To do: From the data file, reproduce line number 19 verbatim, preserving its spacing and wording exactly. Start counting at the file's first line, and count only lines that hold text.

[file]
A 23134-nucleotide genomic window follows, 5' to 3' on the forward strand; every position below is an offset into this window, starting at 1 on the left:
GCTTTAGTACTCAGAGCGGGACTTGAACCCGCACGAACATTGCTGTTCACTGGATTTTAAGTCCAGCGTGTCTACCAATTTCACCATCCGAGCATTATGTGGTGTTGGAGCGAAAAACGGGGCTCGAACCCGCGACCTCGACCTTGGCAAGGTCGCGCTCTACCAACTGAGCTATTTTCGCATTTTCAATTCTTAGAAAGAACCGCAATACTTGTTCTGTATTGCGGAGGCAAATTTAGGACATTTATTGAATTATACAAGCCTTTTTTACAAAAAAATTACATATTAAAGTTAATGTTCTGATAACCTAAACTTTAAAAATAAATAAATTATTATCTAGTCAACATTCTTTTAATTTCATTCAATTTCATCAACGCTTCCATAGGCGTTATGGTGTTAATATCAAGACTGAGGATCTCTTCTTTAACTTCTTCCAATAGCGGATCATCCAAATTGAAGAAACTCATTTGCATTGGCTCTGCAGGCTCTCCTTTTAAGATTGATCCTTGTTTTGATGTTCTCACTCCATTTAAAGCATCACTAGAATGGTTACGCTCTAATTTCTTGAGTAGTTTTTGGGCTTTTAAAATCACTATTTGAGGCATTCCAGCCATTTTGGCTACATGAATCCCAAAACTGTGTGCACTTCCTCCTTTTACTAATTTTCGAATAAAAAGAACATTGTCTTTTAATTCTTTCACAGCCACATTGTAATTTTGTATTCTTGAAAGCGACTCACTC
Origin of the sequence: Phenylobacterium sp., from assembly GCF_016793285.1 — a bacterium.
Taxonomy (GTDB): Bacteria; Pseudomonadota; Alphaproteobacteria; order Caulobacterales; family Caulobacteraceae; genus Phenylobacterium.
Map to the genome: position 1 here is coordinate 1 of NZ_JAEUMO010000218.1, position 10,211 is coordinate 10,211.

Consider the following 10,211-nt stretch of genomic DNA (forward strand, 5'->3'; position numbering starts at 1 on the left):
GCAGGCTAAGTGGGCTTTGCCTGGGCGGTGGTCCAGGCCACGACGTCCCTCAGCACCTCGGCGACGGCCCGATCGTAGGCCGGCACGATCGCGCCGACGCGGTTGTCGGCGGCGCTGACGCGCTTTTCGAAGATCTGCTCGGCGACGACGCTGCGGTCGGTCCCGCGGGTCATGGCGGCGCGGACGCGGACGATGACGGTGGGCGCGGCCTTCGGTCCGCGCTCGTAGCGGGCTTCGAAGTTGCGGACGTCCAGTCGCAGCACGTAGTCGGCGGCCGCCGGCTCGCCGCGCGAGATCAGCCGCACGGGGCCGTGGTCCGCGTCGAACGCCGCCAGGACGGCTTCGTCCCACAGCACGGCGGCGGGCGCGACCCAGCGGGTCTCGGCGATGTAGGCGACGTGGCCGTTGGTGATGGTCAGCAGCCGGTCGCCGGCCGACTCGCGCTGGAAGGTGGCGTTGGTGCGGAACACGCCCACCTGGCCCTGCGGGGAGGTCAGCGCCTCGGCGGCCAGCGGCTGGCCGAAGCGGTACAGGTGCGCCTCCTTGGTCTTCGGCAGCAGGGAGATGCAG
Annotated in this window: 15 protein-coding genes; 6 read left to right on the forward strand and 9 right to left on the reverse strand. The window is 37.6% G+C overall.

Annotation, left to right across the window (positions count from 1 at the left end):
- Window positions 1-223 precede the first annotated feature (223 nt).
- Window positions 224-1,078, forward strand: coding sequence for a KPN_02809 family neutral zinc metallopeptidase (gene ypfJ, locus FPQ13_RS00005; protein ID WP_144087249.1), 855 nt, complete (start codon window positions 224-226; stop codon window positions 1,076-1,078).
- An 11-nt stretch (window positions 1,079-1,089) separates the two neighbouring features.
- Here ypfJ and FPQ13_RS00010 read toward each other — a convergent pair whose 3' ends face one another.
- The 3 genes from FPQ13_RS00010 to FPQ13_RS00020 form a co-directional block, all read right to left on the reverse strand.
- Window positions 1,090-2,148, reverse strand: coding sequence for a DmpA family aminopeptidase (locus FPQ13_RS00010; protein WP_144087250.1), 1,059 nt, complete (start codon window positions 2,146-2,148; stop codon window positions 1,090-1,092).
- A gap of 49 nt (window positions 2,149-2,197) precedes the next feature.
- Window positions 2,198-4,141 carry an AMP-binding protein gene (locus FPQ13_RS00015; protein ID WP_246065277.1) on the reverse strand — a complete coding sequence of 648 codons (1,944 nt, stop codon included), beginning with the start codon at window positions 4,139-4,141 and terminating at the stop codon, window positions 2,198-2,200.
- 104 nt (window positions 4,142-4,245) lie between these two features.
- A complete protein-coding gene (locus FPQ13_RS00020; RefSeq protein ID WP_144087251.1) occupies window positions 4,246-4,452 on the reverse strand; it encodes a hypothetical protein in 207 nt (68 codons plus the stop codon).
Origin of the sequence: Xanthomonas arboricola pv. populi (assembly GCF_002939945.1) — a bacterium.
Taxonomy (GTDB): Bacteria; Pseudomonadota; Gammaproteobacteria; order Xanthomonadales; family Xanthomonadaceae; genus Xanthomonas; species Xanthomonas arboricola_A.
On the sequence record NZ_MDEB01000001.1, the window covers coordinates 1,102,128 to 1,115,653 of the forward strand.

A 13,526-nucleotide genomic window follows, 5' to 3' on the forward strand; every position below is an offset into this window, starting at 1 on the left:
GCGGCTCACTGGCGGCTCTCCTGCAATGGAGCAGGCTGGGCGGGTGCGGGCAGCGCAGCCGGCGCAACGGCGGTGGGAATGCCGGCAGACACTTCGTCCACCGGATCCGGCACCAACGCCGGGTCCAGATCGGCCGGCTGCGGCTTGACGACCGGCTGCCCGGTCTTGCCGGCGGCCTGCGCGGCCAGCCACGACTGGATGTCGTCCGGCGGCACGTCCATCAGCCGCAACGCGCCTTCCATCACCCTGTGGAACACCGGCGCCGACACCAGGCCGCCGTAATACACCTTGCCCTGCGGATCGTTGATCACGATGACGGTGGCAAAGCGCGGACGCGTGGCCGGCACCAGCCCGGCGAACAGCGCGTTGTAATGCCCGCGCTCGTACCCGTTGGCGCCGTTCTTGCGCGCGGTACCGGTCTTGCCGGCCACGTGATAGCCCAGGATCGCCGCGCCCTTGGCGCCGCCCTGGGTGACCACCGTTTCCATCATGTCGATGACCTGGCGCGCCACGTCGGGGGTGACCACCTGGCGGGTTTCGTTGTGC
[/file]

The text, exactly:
- A complete protein-coding gene (locus FPQ13_RS00020; RefSeq protein ID WP_144087251.1) occupies window positions 4,246-4,452 on the reverse strand; it encodes a hypothetical protein in 207 nt (68 codons plus the stop codon).